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Members Need Basic Training in Decorum

I am often asked by people who live outside the D.C. solar system: “When are Members of Congress going to stop all that partisan bickering and start working together for the national good?”

[IMGCAP(1)]It is sometimes difficult to defend Congress’ ways, especially when examples of Members behaving badly are trotted out regularly on the nightly news. All this came to mind again during the heat of the health care debate in March — a month that, from a parliamentary standpoint, went out like a lion in a blustery squall. There were Members talking over each other and exchanging insults. A few even cheered on protesters being evicted from the galleries for creating a disturbance. What was the world’s greatest deliberative democracy coming to?

People understandably get the impression through the media that all Members are nasty to each other all the time and that Capitol Hill is nothing but a 24/7 cat and dog fight.

I try to explain that such scintillating television clips present a distorted picture (the equivalent to the television mandate to get “bang-bang” in war coverage is to get “shout-shout” in Congressional coverage). However, any extended viewing of Congress’ proceedings on C-SPAN reveals Members droning on endlessly from staff-prepared scripts (a surefire cure for insomnia). There is usually very little interaction or real debate, especially since few Members are actually present on the floor. Members are more interested in getting their positions on record than they are in defending them or challenging others.

When Members do engage each other in debate, their tone is usually civil. Only rarely do their disagreements escalate into heated exchanges. A Russian visitor to the House gallery in the early 20th century observed: “Your Congress is so strange. A man gets up to speak and says nothing. Nobody listens, and then, everyone disagrees.”

When such disagreements become shouting matches, they reflect poorly on the entire body. That was the perception conveyed during the health care debate in the House even though most Members conducted themselves in a civil manner befitting the historic occasion. Setting aside the most egregious examples of bad behavior, there were still lesser breaches of decorum during that debate that were disturbing precisely because the anger and bitterness generated can potentially infect the entire body.

It occurred to me in watching C-SPAN that many Members, regardless of tenure, have never been trained in the rules of decorum in debate (except for a long-forgotten moment in freshman orientation). Nowadays, Jefferson’s Manual, which is still considered part of the rules of the House, is cited more for its entertainment value than for its wisdom. Yet Members and staff alike would benefit from reviewing that manual and taking its guidance to heart (along with the existing House rule on decorum, which is much less colorful).

As President of the Senate, Vice President Thomas Jefferson distilled from the precedents of the British House of Commons his “manual of parliamentary practice” as a guide for the U.S. Senate. When he compiled the section on “order in debate,” he was drawing on centuries of best practices on how to maintain decency, order and civility in a parliamentary body. Members are not to address themselves to the House or any particular Member, but to the Speaker (proper distance from an adversary is insulating).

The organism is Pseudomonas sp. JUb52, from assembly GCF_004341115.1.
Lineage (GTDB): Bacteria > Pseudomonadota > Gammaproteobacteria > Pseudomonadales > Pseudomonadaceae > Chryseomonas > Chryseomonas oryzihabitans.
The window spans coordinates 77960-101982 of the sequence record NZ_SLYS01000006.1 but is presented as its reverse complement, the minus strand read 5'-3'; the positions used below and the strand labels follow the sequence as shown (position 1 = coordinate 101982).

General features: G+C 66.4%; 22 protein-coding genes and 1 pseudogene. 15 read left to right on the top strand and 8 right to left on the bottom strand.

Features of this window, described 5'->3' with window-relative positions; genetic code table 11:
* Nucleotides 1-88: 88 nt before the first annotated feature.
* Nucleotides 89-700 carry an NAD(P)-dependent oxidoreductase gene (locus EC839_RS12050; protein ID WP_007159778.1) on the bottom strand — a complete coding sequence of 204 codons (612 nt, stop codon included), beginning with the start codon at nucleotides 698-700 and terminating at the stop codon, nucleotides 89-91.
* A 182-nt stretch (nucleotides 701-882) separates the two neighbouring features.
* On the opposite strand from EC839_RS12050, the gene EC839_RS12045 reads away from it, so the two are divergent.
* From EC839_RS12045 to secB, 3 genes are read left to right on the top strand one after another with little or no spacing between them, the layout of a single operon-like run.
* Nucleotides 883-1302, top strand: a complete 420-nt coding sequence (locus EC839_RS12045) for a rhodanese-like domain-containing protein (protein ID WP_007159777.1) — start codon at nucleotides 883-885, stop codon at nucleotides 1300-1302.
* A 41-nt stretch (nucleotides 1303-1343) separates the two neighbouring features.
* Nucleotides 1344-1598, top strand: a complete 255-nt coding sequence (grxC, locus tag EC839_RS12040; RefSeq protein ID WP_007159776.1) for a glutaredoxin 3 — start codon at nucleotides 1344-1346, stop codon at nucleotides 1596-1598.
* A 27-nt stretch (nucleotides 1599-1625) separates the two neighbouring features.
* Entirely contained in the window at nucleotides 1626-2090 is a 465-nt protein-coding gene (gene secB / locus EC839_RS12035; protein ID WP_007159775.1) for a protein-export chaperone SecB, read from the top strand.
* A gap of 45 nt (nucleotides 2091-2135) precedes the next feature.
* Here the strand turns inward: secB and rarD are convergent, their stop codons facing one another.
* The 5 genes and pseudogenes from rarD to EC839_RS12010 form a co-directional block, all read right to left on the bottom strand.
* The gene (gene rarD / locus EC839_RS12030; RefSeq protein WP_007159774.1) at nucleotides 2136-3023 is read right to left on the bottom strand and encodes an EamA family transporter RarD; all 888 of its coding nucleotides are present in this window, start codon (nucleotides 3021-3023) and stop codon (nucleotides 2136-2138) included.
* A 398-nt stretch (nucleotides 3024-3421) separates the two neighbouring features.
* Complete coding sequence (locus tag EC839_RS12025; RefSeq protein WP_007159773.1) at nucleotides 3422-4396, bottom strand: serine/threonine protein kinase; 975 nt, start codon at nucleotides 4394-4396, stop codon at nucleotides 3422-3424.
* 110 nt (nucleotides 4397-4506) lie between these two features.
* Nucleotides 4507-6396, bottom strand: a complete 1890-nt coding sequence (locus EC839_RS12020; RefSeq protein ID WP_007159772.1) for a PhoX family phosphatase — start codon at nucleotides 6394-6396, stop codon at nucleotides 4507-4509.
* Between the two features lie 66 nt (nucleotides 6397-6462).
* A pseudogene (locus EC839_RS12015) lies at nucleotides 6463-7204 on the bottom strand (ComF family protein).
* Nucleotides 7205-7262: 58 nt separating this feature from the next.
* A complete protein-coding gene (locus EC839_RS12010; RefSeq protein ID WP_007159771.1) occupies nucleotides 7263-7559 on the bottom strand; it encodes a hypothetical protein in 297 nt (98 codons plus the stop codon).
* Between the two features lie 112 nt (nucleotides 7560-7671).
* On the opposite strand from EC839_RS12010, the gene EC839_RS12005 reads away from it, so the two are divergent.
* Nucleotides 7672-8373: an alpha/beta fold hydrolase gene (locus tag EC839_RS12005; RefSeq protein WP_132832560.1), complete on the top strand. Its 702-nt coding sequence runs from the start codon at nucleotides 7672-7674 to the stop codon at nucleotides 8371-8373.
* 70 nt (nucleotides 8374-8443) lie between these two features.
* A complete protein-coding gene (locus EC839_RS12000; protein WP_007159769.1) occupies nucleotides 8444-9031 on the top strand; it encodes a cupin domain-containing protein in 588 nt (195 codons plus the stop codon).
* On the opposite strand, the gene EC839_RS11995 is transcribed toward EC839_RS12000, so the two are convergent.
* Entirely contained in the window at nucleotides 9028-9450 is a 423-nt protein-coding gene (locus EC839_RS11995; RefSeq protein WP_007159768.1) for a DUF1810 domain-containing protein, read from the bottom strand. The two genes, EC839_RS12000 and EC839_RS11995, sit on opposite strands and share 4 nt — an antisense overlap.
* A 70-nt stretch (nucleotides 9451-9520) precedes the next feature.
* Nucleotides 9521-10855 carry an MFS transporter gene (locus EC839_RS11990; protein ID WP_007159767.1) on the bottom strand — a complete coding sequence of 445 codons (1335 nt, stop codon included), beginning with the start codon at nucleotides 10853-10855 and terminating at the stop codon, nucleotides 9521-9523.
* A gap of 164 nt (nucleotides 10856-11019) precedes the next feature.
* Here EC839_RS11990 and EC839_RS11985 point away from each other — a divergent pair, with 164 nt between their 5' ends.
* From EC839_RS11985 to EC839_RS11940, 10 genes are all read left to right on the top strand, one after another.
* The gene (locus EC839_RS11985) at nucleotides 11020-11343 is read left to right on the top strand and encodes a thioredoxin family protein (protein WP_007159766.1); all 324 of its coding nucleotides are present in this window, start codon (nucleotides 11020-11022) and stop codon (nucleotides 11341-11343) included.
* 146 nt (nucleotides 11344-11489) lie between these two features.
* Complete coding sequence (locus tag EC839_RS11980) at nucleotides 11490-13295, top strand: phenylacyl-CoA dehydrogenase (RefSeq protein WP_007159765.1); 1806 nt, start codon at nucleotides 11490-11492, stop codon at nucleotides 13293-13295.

Members are not to speak “impertinently or beside the question, superfluously or tediously” and “no person is to use indecent language against the proceedings of the House.” Members are not “to mention a Member then present by his name; but to describe him by his seat in the House.” Members may not use “reviling, nipping, or unmannerly words against a particular Member” nor may they “arraign the motives of those who propose or advocate” a position. No one is “to disturb another in his speech by hissing, coughing, spitting, speaking or whispering to another; nor stand up to interrupt him; nor to pass between the Speaker and the speaking Member.” And my favorite: “If a Member finds that it is not the inclination of the House to hear him … it is his most prudent way to submit to the pleasure of the House and sit down.”

Yes, many of these rules seem quaint, even antiquated. But Members who were admonished by the Speaker for transgressing them during the health care debate learned they are there for a reason, and that is to ensure that the proceedings remain orderly, civil and educational, and do not degenerate into personalities and harsh rhetoric. The rules are grounded in the necessity for mutual respect — a commodity without which no civilized body can long endure.

I am only left to wonder whether things have become so partisan that Members are blinded to that necessity or are simply so intimidated by peer pressures that they are afraid to stand up for what is best for the institution. Whatever the reason, it’s a sorry state of affairs for Congress. A periodic refresher course on decorum in debate, convened before a bipartisan caucus of all Members, would be a constructive first step in reversing this downward spiral.

Don Wolfensberger is director of the Congress Project at the Woodrow Wilson International Center for Scholars and former staff director of the House Rules Committee.

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